The National  Memo Logo

Smart. Sharp. Funny. Fearless.

Monday, December 09, 2019 {{ new Date().getDay() }}

By David Lauter, Los Angeles Times

WASHINGTON — New polls have clarified the status of some of the nation’s most competitive races for governor, with Republican Gov. Scott Walker apparently gaining ground in Wisconsin and another prominent conservative Republican, Gov. Sam Brownback, receiving more bad news in Kansas.

The battle for control of the U.S. Senate has received the lion’s share of attention in this election year, but races for governor will also provide clues about the national political mood as well as pointers for the coming presidential election.

A loss by Brownback, for example, would be widely interpreted as an indication that he tried to move the state too far to the right, even for deeply Republican Kansas. A win by Walker, however, would indicate that his policies have gained support in a state that leans to the Democrats — at least in presidential years — and would bolster his hopes of running for the Republican presidential nomination.

The latest Wisconsin survey by Marquette Law School, the state’s leading poll, found Walker ahead of his Democratic opponent, Mary Burke, 50 to 45 percent among likely voters. Last month, the poll found Walker leading by 3 percentage points among likely voters, and Burke led during the summer.

The two candidates were virtually tied among all registered voters. The gap reflects the big challenge Democrats face in many states: persuading their voters to show up in a non-presidential election.

Walker leads in the survey even though voters disagree with him on several major issues, in some cases by large margins. The poll showed that a majority in the state supports raising the minimum wage, for example, and expanding the state’s Medicaid program as allowed under President Obama’s health care law. Walker opposes both moves.

But voters by nearly 2 to 1 see Walker as a decisive leader, the poll found, and, by 54 to 43 percent, say the state is on the right track.

The Marquette poll has a margin of error of 4 percentage points in either direction.

In Kansas, a poll for USA Today by Suffolk University found Brownback trailing his Democratic opponent Paul Davis, 46 to 42 percent. That’s in line with several other recent polls that have shown Davis with a small lead.

Forty-four percent of those polled said they felt the state’s economy had gotten worse in two years, 35 percent said it had stayed about the same, and only 19 percent said it had improved. Democrats have alleged that cuts in taxes and state services pushed by Brownback went too far and have harmed the state.

The poll also showed longtime Sen. Pat Roberts trailing independent candidate Greg Orman in the state’s hotly contested Senate race. Orman drew 46 percent to Roberts’ 41 percent. Asked for the first word or phrase that came to mind when they heard Roberts’ name, the most frequent responses were “in office too long” or “needs to retire,” mentioned by 16 percent of those polled, and “old” or “elderly,” mentioned by 9 percent.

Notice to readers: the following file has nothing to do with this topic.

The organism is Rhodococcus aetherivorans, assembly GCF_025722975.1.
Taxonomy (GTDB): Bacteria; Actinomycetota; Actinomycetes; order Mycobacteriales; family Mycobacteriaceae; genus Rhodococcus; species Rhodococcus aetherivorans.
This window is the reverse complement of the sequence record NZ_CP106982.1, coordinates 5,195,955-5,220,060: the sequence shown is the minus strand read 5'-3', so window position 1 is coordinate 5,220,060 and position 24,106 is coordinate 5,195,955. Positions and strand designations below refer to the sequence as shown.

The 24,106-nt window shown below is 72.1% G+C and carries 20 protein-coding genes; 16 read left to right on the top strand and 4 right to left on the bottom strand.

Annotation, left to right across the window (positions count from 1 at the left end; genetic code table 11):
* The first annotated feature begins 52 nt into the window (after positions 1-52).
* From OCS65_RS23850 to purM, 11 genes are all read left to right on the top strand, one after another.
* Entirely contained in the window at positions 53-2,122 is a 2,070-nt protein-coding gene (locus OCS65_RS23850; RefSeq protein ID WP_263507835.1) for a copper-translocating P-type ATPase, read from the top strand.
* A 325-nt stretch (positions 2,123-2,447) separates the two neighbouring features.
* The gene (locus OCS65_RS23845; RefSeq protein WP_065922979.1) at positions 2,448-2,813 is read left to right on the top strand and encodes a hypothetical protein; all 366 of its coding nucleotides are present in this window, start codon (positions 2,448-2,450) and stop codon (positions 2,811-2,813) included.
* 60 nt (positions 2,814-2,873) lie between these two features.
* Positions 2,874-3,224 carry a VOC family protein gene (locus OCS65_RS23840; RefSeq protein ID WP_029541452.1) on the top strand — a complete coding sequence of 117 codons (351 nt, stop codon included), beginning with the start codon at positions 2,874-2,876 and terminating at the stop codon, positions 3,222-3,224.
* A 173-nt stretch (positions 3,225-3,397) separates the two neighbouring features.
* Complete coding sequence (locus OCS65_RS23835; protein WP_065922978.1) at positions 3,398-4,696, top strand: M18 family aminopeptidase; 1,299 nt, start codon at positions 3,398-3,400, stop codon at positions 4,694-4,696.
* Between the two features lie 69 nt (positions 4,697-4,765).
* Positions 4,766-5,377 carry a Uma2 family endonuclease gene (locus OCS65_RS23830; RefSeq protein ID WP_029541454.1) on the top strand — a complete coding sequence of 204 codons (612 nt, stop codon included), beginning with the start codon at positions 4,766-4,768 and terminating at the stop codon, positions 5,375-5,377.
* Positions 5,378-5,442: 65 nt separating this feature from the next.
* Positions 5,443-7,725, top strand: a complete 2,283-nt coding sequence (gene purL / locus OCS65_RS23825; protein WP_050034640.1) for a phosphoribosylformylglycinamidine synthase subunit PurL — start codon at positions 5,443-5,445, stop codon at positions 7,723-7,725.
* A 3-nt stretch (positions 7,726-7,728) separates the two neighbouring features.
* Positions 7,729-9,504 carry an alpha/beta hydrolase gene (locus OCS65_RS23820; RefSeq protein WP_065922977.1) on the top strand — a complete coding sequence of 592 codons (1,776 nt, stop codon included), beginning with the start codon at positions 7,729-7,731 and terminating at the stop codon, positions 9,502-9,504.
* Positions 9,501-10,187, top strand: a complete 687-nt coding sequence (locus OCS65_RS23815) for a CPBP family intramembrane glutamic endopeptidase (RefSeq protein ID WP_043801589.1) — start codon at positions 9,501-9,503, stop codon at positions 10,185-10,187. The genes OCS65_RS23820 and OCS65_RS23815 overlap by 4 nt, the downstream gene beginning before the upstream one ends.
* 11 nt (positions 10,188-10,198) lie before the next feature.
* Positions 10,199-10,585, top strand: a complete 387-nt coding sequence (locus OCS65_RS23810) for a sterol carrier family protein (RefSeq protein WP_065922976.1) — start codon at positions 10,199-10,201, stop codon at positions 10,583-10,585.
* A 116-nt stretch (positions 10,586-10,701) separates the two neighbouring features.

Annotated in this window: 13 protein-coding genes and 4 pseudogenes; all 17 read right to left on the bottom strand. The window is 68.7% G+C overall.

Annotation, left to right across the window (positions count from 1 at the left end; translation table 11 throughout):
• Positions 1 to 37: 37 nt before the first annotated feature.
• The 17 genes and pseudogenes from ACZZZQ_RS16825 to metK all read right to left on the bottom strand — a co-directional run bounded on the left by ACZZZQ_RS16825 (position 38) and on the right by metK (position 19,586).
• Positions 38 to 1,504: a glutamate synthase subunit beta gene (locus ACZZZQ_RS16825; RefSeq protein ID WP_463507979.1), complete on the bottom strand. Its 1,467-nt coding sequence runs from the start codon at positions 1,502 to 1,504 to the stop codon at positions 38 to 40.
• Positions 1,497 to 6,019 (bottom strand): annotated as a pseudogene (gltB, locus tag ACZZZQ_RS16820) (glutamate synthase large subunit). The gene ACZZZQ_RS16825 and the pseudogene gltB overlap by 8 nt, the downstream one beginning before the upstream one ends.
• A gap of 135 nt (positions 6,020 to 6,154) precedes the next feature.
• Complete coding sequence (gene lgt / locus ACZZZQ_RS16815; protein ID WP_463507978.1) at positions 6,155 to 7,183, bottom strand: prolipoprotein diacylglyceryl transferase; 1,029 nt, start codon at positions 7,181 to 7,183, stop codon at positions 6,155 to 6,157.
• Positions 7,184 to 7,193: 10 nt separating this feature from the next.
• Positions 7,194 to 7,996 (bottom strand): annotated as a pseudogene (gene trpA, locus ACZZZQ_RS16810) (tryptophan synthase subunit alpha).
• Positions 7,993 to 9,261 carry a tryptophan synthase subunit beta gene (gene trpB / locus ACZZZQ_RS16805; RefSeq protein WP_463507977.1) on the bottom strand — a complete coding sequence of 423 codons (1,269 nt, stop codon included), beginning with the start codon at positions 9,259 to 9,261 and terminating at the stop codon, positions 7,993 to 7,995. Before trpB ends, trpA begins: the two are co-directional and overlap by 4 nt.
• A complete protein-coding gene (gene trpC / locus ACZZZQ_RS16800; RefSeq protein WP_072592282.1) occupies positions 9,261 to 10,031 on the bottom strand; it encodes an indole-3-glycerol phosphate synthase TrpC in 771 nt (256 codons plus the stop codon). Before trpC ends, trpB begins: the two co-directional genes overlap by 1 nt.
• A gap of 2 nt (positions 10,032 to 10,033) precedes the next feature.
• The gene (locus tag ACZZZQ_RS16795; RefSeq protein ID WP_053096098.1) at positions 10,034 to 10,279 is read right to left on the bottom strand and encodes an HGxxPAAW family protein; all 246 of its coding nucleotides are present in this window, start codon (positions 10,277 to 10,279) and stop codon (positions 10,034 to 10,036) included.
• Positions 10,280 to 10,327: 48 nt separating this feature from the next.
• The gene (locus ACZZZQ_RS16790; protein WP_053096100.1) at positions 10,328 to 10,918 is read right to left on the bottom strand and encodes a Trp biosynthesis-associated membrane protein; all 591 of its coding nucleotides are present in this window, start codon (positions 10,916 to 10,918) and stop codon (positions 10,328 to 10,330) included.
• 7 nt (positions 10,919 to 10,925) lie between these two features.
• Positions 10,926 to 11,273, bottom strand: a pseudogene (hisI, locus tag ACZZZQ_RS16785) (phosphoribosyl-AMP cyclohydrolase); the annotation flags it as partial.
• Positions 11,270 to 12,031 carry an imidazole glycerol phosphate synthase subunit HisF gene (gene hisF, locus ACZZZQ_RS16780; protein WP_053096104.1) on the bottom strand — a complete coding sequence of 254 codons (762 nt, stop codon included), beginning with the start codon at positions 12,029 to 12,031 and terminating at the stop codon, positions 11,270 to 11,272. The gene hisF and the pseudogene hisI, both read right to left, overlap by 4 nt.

The Suffolk/USA Today poll also has a margin of error of 4 percentage points in either direction.

Several other contests for governor remain in the coin toss category, including races in Arizona, Colorado, Illinois, Connecticut, Massachusetts, Florida and Maine, where the presence of an independent candidate, Eliot Cutler, has impeded Democrat Mike Michaud’s efforts to unseat Republican Paul LePage. Cutler’s fortunes have faded in recent polls, giving Michaud a slightly larger edge in a race that remains too close to call.

Photo: Gage Skidmore via Flickr

Start your day with National Memo Newsletter

Know first.

The opinions that matter. Delivered to your inbox every morning

President Joe Biden

As the nation's political press obsesses over the fate of the administration's Build Back Better proposal, nothing less than the ultimate success or failure of Joe Biden's presidency is said to be at stake. And yet here's the great paradox: taken separately, the elements of the Democrats' social spending proposals poll extremely well.

According to a recent CBS News poll, support for federal funding to reduce prescription drug prices is favored by 88 percent of American voters. Adding Medicare coverage of dental, eye and hearing polls at 84 percent. Another 73 percent back expanding paid family and medical leave. And 67 percent think that universal pre-kindergarten programs for three and four year olds are a good idea.

Keep reading... Show less

Dr. Anthony Fauci

By Humeyra Pamuk

WASHINGTON (Reuters) - Vaccines for kids between the ages of 5 and 11 will likely be available in the first half of November, top U.S. infectious disease expert Anthony Fauci said on Sunday, predicting a timetable that could see many kids getting fully vaccinated before the end of the year.

Keep reading... Show less
{{ }}